Background: Patterns and prognostic implications of recurrent adrenocortical carcinoma are poorly understood. In this study, we aim to describe temporal and spatial patterns of adrenocortical carcinoma recurrence. Methods: This is a retrospective review of 576 patients with adrenocortical carcinoma evaluated at a single institution. Clinicopathologic and follow-up data were collected longitudinally. Results: A total of 354 patients underwent resection of stage I-III adrenocortical carcinoma. We found that 249 (70%) patients developed disease recurrence. The median recurrence-free interval after primary resection was 11 months. The most common sites of initial recurrence were lung and tumor bed. The shortest time to recurrence was associated with lung or multiple site metastases. We found that 142 of 249 patients developed one or more additional sites of recurrence (median 5 months), most commonly involving the lungs. A total of 20 patients developed a third site of recurrence. We found that 100 patients underwent one or more reoperations or metastasectomies and 79 recurred again after reoperation. Same organ or site recurrence was common after reoperation (67%). Although lung metastases occurred early, recurrences to the peritoneal cavity or to multiple sites were associated with worse survival. Metastasectomy beyond three total operations did not improve overall survival. Conclusion: Survival varies according to site of recurrence and other clinicopathologic factors. Knowledge of patterns of recurrence may assist in anticipating disease course and lead to better informed selection of treatment.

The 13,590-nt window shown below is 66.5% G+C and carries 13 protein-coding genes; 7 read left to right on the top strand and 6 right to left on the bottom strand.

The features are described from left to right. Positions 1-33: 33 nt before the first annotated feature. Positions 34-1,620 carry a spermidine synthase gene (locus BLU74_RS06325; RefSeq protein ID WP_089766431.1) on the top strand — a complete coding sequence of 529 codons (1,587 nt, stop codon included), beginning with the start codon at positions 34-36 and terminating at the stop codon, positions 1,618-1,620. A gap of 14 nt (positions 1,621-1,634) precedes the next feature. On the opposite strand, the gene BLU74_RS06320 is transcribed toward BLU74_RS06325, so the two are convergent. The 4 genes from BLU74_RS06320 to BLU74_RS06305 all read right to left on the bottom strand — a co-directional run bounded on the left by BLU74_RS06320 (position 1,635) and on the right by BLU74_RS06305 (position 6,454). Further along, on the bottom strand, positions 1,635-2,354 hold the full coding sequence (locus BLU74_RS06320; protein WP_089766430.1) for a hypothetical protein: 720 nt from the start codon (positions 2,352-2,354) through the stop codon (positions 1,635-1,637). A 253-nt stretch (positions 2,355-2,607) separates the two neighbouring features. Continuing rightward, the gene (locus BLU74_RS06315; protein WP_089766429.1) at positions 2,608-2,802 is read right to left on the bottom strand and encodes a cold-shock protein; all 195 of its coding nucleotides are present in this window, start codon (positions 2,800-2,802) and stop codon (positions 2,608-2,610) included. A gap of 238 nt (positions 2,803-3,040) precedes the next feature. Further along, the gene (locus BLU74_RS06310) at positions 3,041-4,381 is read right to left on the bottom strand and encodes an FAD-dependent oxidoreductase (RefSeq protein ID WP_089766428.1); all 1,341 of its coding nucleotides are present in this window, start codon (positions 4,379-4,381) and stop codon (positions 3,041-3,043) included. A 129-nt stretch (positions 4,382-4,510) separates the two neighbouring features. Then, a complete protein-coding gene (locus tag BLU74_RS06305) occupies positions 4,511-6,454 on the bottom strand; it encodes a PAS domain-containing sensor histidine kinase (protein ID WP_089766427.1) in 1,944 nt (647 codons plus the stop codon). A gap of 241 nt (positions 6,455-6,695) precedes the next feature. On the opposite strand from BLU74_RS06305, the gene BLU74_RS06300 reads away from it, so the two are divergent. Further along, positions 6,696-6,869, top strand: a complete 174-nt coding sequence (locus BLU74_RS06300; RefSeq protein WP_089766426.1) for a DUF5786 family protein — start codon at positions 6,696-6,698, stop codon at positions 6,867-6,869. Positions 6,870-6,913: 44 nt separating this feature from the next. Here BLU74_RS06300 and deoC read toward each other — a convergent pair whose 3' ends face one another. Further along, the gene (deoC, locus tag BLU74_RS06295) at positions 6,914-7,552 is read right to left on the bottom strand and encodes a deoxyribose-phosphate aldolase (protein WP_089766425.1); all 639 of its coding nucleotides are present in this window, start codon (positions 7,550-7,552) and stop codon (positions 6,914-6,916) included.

|Original language||English (US)|
|Number of pages||10|
|Journal||Surgery (United States)|
|State||Published - Jan 2019|
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